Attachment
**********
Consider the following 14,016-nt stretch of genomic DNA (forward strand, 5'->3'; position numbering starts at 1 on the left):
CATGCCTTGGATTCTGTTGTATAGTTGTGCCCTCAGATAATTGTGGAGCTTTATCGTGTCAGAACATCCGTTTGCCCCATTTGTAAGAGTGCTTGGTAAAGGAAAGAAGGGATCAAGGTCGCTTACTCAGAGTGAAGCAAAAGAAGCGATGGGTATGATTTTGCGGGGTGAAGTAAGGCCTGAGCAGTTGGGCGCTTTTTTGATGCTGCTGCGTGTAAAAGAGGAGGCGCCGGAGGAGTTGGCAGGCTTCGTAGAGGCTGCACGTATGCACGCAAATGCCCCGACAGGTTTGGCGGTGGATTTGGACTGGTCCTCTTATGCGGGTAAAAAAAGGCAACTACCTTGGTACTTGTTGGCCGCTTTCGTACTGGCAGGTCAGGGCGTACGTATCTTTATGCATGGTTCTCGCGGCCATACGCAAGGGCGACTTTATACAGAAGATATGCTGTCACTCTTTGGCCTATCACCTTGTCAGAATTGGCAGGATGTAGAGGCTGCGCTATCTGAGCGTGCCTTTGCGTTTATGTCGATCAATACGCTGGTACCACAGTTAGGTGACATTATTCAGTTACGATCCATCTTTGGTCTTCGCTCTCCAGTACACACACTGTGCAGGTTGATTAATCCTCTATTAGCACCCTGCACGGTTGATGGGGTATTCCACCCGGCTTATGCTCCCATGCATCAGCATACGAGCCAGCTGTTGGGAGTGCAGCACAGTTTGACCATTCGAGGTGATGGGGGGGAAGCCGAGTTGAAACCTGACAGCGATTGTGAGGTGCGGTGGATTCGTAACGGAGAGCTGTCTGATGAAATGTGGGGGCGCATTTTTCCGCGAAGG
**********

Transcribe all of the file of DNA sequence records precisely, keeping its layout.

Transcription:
Consider the following 14,016-nt stretch of genomic DNA (forward strand, 5'->3'; position numbering starts at 1 on the left):
CATGCCTTGGATTCTGTTGTATAGTTGTGCCCTCAGATAATTGTGGAGCTTTATCGTGTCAGAACATCCGTTTGCCCCATTTGTAAGAGTGCTTGGTAAAGGAAAGAAGGGATCAAGGTCGCTTACTCAGAGTGAAGCAAAAGAAGCGATGGGTATGATTTTGCGGGGTGAAGTAAGGCCTGAGCAGTTGGGCGCTTTTTTGATGCTGCTGCGTGTAAAAGAGGAGGCGCCGGAGGAGTTGGCAGGCTTCGTAGAGGCTGCACGTATGCACGCAAATGCCCCGACAGGTTTGGCGGTGGATTTGGACTGGTCCTCTTATGCGGGTAAAAAAAGGCAACTACCTTGGTACTTGTTGGCCGCTTTCGTACTGGCAGGTCAGGGCGTACGTATCTTTATGCATGGTTCTCGCGGCCATACGCAAGGGCGACTTTATACAGAAGATATGCTGTCACTCTTTGGCCTATCACCTTGTCAGAATTGGCAGGATGTAGAGGCTGCGCTATCTGAGCGTGCCTTTGCGTTTATGTCGATCAATACGCTGGTACCACAGTTAGGTGACATTATTCAGTTACGATCCATCTTTGGTCTTCGCTCTCCAGTACACACACTGTGCAGGTTGATTAATCCTCTATTAGCACCCTGCACGGTTGATGGGGTATTCCACCCGGCTTATGCTCCCATGCATCAGCATACGAGCCAGCTGTTGGGAGTGCAGCACAGTTTGACCATTCGAGGTGATGGGGGGGAAGCCGAGTTGAAACCTGACAGCGATTGTGAGGTGCGGTGGATTCGTAACGGAGAGCTGTCTGATGAAATGTGGGGGCGCATTTTTCCGCGAAGG